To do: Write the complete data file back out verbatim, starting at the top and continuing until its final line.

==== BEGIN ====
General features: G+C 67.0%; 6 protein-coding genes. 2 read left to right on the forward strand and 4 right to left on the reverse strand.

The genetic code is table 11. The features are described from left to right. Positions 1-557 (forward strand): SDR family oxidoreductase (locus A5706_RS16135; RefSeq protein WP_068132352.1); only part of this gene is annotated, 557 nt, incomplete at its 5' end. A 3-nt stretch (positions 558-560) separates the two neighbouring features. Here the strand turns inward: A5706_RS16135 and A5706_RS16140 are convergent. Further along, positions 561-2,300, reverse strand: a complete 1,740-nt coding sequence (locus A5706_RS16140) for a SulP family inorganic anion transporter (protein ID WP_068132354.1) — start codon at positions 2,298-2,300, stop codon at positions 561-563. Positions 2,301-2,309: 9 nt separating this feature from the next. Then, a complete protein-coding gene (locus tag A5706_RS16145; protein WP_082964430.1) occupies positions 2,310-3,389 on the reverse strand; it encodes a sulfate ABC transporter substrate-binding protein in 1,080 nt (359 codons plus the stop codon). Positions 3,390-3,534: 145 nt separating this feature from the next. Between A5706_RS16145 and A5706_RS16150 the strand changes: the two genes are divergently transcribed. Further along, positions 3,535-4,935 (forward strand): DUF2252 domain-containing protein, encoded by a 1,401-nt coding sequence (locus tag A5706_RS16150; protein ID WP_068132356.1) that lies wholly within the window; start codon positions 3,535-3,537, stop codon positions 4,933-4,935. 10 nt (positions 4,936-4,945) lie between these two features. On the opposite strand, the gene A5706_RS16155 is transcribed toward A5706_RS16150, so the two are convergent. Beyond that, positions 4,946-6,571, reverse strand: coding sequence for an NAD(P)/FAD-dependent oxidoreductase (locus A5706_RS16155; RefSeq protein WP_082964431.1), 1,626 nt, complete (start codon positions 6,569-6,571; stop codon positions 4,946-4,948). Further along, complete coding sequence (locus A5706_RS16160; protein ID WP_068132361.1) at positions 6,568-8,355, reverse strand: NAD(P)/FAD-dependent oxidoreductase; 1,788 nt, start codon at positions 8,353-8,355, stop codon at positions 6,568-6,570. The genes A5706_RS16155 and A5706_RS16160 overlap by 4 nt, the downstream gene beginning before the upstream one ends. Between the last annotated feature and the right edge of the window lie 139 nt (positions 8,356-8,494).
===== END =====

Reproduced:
General features: G+C 67.0%; 6 protein-coding genes. 2 read left to right on the forward strand and 4 right to left on the reverse strand.

The genetic code is table 11. The features are described from left to right. Positions 1-557 (forward strand): SDR family oxidoreductase (locus A5706_RS16135; RefSeq protein WP_068132352.1); only part of this gene is annotated, 557 nt, incomplete at its 5' end. A 3-nt stretch (positions 558-560) separates the two neighbouring features. Here the strand turns inward: A5706_RS16135 and A5706_RS16140 are convergent. Further along, positions 561-2,300, reverse strand: a complete 1,740-nt coding sequence (locus A5706_RS16140) for a SulP family inorganic anion transporter (protein ID WP_068132354.1) — start codon at positions 2,298-2,300, stop codon at positions 561-563. Positions 2,301-2,309: 9 nt separating this feature from the next. Then, a complete protein-coding gene (locus tag A5706_RS16145; protein WP_082964430.1) occupies positions 2,310-3,389 on the reverse strand; it encodes a sulfate ABC transporter substrate-binding protein in 1,080 nt (359 codons plus the stop codon). Positions 3,390-3,534: 145 nt separating this feature from the next. Between A5706_RS16145 and A5706_RS16150 the strand changes: the two genes are divergently transcribed. Further along, positions 3,535-4,935 (forward strand): DUF2252 domain-containing protein, encoded by a 1,401-nt coding sequence (locus tag A5706_RS16150; protein ID WP_068132356.1) that lies wholly within the window; start codon positions 3,535-3,537, stop codon positions 4,933-4,935. 10 nt (positions 4,936-4,945) lie between these two features. On the opposite strand, the gene A5706_RS16155 is transcribed toward A5706_RS16150, so the two are convergent. Beyond that, positions 4,946-6,571, reverse strand: coding sequence for an NAD(P)/FAD-dependent oxidoreductase (locus A5706_RS16155; RefSeq protein WP_082964431.1), 1,626 nt, complete (start codon positions 6,569-6,571; stop codon positions 4,946-4,948). Further along, complete coding sequence (locus A5706_RS16160; protein ID WP_068132361.1) at positions 6,568-8,355, reverse strand: NAD(P)/FAD-dependent oxidoreductase; 1,788 nt, start codon at positions 8,353-8,355, stop codon at positions 6,568-6,570. The genes A5706_RS16155 and A5706_RS16160 overlap by 4 nt, the downstream gene beginning before the upstream one ends. Between the last annotated feature and the right edge of the window lie 139 nt (positions 8,356-8,494).